quote:
To some, the idea that steering causes a change in the path traveled is not intuitively obvious. I cannot explain why not. In a private message I had here yesterday, a member insisted that centrifugal force (described as lateral force) changes the radius of a turn, not steering. When I pointed out that never, not once in the history of the universe, did centrifugal force attempt to shorten a radius in that it is merely an inertial force that ALWAYS attempts to increase the radius of a turn to infinity - making the bike travel in a straight line tangential to the curve it was following, he simply would have none of it.

I was that reader Mr.Davis writes here. I have an understanding how steering causes change of path travelled. Yes, I described centrifugal force as lateral, because it is perpendicular to speed vector. No, I did not claim this force changes radius, I meant it is the centripetal force which is also lateral, as I explained above. I saw you think of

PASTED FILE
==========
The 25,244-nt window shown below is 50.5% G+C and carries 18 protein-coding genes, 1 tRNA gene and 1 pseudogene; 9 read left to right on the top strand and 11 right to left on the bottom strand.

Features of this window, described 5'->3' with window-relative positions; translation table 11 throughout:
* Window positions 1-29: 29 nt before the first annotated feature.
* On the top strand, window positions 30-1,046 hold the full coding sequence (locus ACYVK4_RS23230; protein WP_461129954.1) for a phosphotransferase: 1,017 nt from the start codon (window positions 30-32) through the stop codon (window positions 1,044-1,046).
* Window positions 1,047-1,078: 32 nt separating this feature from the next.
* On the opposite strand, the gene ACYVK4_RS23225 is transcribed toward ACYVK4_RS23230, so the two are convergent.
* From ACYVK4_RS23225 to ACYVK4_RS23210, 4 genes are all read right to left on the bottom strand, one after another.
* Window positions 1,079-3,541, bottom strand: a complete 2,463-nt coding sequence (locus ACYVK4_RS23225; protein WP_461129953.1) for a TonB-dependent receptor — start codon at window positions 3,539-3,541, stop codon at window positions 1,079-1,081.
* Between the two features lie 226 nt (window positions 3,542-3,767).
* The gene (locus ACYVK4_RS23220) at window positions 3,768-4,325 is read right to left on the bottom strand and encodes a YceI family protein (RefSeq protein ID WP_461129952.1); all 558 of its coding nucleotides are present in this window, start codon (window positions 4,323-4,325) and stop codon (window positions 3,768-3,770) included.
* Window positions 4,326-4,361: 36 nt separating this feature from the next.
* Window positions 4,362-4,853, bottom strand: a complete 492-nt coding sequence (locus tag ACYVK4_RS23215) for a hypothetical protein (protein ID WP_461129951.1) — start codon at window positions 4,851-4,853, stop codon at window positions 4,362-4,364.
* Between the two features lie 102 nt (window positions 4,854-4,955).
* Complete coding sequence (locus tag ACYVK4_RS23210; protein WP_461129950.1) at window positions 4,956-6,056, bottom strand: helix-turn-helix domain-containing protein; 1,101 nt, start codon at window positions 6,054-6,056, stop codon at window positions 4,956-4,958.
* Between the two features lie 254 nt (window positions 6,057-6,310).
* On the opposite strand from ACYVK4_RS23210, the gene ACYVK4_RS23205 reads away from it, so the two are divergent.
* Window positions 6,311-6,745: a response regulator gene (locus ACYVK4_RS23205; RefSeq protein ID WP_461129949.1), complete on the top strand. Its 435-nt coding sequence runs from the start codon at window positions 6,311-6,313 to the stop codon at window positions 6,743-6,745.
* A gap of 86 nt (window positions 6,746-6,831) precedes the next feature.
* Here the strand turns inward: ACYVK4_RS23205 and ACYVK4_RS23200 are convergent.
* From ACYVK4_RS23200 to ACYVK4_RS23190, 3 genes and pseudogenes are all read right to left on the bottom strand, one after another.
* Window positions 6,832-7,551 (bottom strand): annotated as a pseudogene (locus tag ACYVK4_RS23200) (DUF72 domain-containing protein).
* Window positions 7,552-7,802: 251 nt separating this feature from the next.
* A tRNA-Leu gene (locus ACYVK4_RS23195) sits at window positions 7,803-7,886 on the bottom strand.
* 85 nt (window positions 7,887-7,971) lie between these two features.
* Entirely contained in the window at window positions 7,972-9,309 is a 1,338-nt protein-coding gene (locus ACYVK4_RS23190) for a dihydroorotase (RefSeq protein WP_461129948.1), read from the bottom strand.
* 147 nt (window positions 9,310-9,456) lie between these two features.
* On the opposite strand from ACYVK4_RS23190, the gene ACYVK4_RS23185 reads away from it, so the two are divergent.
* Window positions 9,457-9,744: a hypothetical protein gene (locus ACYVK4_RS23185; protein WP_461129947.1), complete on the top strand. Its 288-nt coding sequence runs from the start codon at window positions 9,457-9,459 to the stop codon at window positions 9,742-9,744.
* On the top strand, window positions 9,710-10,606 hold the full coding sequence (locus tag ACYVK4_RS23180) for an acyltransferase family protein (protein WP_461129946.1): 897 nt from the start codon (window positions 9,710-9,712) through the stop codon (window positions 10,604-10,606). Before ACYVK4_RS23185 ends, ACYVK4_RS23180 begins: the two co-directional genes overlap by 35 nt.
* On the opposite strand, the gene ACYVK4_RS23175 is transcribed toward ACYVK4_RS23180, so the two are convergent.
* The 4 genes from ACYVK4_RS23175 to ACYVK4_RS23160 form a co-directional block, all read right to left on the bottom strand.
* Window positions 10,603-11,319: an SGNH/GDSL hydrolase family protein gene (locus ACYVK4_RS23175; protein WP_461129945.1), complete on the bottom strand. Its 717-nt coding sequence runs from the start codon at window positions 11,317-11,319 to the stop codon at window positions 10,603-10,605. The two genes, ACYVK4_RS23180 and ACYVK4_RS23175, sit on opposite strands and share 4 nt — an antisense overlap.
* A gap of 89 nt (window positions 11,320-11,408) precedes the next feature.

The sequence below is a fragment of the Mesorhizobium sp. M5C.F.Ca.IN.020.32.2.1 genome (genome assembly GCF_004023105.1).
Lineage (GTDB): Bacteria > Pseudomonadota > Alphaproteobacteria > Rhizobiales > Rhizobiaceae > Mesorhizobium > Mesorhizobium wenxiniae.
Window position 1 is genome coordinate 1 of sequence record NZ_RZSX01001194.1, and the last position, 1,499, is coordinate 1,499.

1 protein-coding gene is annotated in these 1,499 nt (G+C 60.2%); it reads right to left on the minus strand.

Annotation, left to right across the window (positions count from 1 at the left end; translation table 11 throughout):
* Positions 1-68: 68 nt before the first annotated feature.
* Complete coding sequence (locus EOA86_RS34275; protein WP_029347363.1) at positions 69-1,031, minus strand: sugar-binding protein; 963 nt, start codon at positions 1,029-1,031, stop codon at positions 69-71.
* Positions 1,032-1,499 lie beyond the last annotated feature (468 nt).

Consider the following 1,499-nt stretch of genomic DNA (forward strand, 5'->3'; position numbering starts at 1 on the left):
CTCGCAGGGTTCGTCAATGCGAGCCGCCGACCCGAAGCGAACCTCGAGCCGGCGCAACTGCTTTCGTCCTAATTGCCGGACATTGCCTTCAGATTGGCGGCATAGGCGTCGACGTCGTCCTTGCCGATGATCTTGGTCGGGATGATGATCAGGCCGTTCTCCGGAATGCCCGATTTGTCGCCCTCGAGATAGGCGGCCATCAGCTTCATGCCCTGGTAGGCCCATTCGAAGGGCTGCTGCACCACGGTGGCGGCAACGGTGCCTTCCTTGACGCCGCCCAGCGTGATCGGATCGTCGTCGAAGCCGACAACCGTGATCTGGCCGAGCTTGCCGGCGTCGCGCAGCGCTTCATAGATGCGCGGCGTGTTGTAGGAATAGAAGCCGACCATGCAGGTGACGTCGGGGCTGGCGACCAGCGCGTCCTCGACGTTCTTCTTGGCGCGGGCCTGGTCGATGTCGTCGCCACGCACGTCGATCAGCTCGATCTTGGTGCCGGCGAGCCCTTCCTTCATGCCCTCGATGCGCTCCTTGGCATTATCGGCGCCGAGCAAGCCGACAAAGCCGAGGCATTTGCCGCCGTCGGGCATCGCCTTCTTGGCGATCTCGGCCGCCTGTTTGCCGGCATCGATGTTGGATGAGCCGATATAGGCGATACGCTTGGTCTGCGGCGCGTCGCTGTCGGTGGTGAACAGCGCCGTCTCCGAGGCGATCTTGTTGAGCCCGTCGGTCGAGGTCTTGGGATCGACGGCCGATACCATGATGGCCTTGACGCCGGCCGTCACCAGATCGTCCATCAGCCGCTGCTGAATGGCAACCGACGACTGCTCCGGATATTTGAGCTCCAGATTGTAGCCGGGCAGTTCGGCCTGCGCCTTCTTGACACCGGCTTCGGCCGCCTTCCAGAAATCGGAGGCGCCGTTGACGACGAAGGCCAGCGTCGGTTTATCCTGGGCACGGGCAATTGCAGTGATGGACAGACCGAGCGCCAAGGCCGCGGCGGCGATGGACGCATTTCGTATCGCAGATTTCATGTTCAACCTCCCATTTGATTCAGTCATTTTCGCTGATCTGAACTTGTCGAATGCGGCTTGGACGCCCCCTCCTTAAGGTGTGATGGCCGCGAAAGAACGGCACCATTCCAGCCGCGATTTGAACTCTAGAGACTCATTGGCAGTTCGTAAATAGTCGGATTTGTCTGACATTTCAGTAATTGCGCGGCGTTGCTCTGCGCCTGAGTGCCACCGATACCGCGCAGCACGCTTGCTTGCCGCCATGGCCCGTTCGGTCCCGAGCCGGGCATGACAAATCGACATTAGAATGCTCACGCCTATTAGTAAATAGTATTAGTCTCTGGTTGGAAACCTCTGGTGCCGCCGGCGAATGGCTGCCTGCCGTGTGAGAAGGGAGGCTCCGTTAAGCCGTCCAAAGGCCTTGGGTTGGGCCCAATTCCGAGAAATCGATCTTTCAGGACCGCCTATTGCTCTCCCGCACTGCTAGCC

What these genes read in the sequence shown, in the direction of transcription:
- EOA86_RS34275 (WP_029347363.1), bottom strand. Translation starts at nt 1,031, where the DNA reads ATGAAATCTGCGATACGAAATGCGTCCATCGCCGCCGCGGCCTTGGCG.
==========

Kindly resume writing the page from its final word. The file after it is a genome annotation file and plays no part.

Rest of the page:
centrifugal when I mean centripetal and tried to explain you, but you did not accept that. Sorry for that, we are humans, each of us has limited ability to understand the other. You can, if you like and think that it would be for good use here, quote our PM correspondence here. I am OK with that. I can only explain my understanding of your belief that fictious force used to ease calculations and brief descriptions of well known facts can be RESPONSIBLE for whatever REAL MOVEMENTS or TRACK DEVIATIONS. I did it above several times already, as much as I can. Sorry, that'all I can do


quote: